It has been well documented that intramedullary nailing with reaming and static locking of the nail for treatment of femoral shaft fractures results in a high rate of union and a low complication rate 1-5. Seligson argued that the role of manual traction in femoral nailing would be clarified only by a prospective, controlled study with careful documentation of alignment 11. To our knowledge, our study is the first prospective, randomized clinical trial comparing the use of manual traction with that of fracture-table traction for intramedullary nailing of isolated femoral shaft fractures. Using computed tomography scanning to provide accurate measurement of femoral rotation and length, we noted that manual traction resulted in equal or superior fracture reduction, operative time, fluoroscopy time, and functional outcome.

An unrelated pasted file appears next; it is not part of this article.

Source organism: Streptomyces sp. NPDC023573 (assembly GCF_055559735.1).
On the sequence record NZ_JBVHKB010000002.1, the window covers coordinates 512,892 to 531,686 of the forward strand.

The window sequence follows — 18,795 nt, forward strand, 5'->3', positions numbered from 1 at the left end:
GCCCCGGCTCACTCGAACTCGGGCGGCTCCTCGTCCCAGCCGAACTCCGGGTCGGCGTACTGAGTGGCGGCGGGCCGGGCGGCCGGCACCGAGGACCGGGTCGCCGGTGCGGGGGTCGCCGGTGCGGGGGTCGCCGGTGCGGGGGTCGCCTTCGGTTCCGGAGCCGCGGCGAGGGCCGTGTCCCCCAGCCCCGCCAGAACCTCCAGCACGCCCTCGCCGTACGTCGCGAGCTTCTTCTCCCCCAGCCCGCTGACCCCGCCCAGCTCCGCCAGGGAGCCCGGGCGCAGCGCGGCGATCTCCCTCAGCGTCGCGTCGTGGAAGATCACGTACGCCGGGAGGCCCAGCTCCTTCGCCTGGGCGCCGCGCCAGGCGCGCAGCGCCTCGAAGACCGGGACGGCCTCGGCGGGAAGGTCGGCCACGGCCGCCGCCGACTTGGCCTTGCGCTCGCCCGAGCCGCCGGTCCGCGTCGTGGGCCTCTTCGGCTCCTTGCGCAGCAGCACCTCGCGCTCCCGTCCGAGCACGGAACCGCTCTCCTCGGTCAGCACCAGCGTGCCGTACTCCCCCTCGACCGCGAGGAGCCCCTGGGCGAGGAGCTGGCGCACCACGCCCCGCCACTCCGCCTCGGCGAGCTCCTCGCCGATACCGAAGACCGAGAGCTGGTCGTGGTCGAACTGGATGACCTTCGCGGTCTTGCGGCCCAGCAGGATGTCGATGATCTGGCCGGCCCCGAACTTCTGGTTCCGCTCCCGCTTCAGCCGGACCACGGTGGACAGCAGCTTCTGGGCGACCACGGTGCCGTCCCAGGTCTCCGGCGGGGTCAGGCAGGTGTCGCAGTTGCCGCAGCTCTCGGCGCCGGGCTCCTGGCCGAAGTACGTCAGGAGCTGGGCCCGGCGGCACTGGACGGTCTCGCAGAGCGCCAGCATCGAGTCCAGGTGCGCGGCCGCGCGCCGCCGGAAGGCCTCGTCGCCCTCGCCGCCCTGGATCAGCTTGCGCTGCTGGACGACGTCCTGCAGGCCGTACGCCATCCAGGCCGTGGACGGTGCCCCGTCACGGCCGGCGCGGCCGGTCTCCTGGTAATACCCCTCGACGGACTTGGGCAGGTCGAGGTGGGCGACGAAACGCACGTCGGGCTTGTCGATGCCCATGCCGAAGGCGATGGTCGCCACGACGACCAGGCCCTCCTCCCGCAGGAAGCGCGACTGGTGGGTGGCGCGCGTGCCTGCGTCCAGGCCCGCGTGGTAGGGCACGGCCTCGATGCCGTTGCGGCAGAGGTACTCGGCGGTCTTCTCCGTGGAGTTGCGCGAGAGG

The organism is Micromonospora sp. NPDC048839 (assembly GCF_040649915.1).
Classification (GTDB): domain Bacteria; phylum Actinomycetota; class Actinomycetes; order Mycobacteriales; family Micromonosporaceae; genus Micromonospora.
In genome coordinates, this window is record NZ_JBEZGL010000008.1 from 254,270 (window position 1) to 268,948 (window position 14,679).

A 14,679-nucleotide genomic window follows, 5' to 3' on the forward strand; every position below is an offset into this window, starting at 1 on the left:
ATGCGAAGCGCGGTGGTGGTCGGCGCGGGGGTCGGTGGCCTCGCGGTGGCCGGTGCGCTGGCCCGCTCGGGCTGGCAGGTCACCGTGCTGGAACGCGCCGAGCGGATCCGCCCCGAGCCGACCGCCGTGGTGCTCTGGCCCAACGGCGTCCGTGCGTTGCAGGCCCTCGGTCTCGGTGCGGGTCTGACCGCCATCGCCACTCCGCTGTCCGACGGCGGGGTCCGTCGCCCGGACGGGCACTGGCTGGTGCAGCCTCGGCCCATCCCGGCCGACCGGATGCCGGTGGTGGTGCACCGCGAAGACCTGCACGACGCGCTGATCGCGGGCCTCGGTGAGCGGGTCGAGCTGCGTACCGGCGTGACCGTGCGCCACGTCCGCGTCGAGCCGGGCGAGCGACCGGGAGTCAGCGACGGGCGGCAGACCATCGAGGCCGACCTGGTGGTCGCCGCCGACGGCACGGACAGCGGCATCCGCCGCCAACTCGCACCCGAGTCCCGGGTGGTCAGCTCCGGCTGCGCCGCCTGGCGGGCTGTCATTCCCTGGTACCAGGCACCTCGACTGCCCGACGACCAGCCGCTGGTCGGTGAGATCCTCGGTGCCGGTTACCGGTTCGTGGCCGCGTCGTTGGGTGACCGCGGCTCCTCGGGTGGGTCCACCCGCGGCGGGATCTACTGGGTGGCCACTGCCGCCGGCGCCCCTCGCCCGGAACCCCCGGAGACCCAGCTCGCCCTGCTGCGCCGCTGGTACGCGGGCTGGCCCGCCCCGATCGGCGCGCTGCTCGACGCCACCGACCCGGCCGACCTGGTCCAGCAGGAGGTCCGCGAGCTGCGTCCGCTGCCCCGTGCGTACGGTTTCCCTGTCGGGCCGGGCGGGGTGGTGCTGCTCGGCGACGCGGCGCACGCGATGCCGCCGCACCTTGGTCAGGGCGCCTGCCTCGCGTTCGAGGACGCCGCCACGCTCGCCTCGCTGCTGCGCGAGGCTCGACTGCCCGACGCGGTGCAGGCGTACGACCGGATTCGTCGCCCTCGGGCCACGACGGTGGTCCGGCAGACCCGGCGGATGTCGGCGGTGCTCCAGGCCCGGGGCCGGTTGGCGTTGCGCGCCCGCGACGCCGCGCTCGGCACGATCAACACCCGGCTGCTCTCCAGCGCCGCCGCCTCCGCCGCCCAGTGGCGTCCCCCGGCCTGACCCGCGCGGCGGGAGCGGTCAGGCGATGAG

Femoral fractures in patients with polytrauma or multiple extremity injuries were excluded from this study to minimize bias due to the potentially unequal distribution of variables that might confound the primary or secondary outcomes. Consequently, the estimated twenty-minute time-savings with manual traction is probably an underestimation of the potential time that could be saved in a polytrauma setting, in which multiple injuries can be managed with use of the same table without repositioning or redraping. In a prospective, randomized trial, McKee et al. noted a time-savings of more than thirty minutes for polytrauma patients when the tibial fractures were nailed with use of manual instead of table traction 21. In retrospective studies, Karpos et al. reported a savings of thirty-three minutes 10 and Wolinsky et al. reported a savings of seventeen minutes when manual traction was used instead of table traction for nailing of femoral fractures 22.